The Motel 6 chain is being sued by Washington State Attorney General Bob Ferguson (D) for cooperating with federal immigration authorities. According to Ferguson’s office, its investigation started after two of the Motel 6 locations in Arizona provided guests’ personal information to officials of Immigration and Customs Enforcement (ICE). Another six Motel 6 locations in Washington State gave the same information about 9,100 guests to ICE, according to Wednesday’s statement by Ferguson’s office.

Ferguson said in the statement, “Washingtonians have a right to privacy, and protection from discrimination.” The lawsuit was filed in King County Superior Court. “I will hold Motel 6 accountable and uncover the whole story of their disturbing conduct.”

The Motel 6 locations disclosed information that included the birth dates, driver’s license numbers, and license plate numbers to ICE, in violated of Motel 6’s privacy policies, Ferguson’s office said. The motel locations also violated the Consumer Protection Act and Washington’s Law Against Discrimination, Ferguson’s office added while claiming that Motel 6 knew that ICE agents were targeting Spanish-surnamed guests. 

According to the statement, ICE officers visited Motel 6 locations in Washington State, including one in southEverett, where they obtained a guest list from the front desk, circle what were apparently Spanish surnames. Ferguson’s office said that on one occasion, ICE detained someone staying at the motel. The south Everett location provided guests’ personal information 228 times in a 225-day period, according to the suit.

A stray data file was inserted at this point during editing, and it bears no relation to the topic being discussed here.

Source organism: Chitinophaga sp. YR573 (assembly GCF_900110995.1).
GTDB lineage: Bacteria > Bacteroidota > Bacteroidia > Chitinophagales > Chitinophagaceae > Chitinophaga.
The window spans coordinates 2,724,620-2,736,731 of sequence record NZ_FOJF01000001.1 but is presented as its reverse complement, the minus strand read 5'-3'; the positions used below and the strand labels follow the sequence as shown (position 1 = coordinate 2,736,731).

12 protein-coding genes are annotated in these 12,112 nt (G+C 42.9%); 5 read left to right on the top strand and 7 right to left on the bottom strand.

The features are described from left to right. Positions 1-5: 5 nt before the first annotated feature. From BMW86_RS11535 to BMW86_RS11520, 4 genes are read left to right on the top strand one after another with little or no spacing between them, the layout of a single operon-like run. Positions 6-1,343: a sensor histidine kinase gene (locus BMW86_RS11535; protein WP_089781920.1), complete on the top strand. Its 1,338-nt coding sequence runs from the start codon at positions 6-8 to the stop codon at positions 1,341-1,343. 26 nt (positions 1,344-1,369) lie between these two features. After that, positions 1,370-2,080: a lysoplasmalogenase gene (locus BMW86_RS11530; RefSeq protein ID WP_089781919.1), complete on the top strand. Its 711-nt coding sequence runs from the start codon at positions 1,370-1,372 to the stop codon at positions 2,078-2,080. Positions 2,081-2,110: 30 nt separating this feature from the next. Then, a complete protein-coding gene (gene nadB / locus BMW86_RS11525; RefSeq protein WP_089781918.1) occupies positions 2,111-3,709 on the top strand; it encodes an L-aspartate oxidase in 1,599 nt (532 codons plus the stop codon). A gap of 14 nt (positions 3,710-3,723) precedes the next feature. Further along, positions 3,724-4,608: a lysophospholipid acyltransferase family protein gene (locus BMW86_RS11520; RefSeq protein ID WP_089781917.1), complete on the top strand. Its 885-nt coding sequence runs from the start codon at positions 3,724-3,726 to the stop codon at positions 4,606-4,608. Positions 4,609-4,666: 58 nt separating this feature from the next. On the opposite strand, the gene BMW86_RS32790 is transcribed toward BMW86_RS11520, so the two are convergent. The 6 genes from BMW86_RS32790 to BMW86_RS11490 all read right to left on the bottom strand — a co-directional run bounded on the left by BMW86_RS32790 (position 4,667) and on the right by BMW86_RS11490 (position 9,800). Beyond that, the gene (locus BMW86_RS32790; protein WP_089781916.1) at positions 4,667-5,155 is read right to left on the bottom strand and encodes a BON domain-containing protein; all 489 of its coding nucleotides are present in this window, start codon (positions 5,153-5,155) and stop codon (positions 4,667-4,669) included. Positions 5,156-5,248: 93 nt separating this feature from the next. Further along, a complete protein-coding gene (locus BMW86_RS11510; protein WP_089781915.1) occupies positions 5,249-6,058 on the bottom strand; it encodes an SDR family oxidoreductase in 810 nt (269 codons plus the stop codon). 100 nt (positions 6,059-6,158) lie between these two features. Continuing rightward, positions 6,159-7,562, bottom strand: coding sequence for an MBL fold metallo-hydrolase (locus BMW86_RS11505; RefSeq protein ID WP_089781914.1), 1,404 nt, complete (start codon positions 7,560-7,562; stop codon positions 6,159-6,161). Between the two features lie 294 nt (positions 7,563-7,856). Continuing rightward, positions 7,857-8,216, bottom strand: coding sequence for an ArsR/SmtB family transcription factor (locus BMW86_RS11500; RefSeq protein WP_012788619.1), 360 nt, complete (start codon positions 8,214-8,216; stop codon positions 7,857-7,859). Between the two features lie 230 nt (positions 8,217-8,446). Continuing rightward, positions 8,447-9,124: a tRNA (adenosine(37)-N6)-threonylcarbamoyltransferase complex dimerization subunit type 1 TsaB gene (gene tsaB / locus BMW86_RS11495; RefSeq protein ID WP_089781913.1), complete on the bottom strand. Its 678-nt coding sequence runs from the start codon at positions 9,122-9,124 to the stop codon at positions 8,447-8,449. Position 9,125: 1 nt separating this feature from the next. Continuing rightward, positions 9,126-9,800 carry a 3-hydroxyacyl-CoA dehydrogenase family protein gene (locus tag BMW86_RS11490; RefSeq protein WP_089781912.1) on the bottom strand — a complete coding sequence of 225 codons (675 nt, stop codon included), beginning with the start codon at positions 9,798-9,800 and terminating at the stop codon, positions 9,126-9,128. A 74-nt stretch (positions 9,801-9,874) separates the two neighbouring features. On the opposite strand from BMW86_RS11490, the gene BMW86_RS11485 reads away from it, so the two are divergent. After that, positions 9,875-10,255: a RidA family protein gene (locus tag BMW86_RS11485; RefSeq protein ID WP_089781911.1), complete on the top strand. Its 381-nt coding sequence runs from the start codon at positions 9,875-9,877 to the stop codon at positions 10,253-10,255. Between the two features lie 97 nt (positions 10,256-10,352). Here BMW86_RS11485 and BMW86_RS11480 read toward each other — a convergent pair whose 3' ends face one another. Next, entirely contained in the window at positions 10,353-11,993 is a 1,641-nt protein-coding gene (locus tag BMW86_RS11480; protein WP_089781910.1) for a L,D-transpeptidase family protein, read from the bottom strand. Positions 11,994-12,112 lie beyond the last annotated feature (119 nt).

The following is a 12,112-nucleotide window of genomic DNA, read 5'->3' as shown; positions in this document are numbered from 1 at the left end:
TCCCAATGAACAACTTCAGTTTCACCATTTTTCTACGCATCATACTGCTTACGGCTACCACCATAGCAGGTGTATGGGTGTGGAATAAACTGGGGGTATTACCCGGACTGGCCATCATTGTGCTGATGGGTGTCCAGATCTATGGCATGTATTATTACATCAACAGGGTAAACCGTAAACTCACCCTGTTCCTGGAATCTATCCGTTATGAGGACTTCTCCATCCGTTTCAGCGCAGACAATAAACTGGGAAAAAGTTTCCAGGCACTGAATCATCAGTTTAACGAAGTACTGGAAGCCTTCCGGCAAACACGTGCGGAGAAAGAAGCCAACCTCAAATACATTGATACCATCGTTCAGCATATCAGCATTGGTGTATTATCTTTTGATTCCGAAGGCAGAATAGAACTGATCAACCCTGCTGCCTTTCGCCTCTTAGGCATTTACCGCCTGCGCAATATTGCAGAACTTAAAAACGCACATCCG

In the past, the Washington State Supreme Court has ruled that hotel guest registry information is private, arguing that its use by law enforcement would violate the right to privacy found in the state's constitution. Ferguson’s office is demanding that Motel 6 pay as much as $2,000 for each customer’s information it gave to ICE. This could mean a cost of at least $18.2 million, plus court costs and fees.

In September 2017, after media reports suggested that employees at Motel 6 locations in Arizona had been sending guest information directly to Immigration and Customs Enforcement, the Motel 6 chain released a statement saying that the sharing of guest information was “implemented at the local level without the knowledge of senior management.”

“When we became aware of it last week, it was discontinued,” Motel 6 wrote in the statement that was posted on Twitter and Facebook.

When the company encountered further criticism, a new statement from Motel 6 indicated that it was issuing a directive to each of its more than 1,400 locations nationwide, “making clear that they are prohibited from voluntarily providing daily guest lists to ICE.”

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Spero News editor Martin Barillas is a former US diplomat, who also worked as a democracy advocate and election observer in Latin America. His first novel 'Shaken Earth', is available at Amazon.

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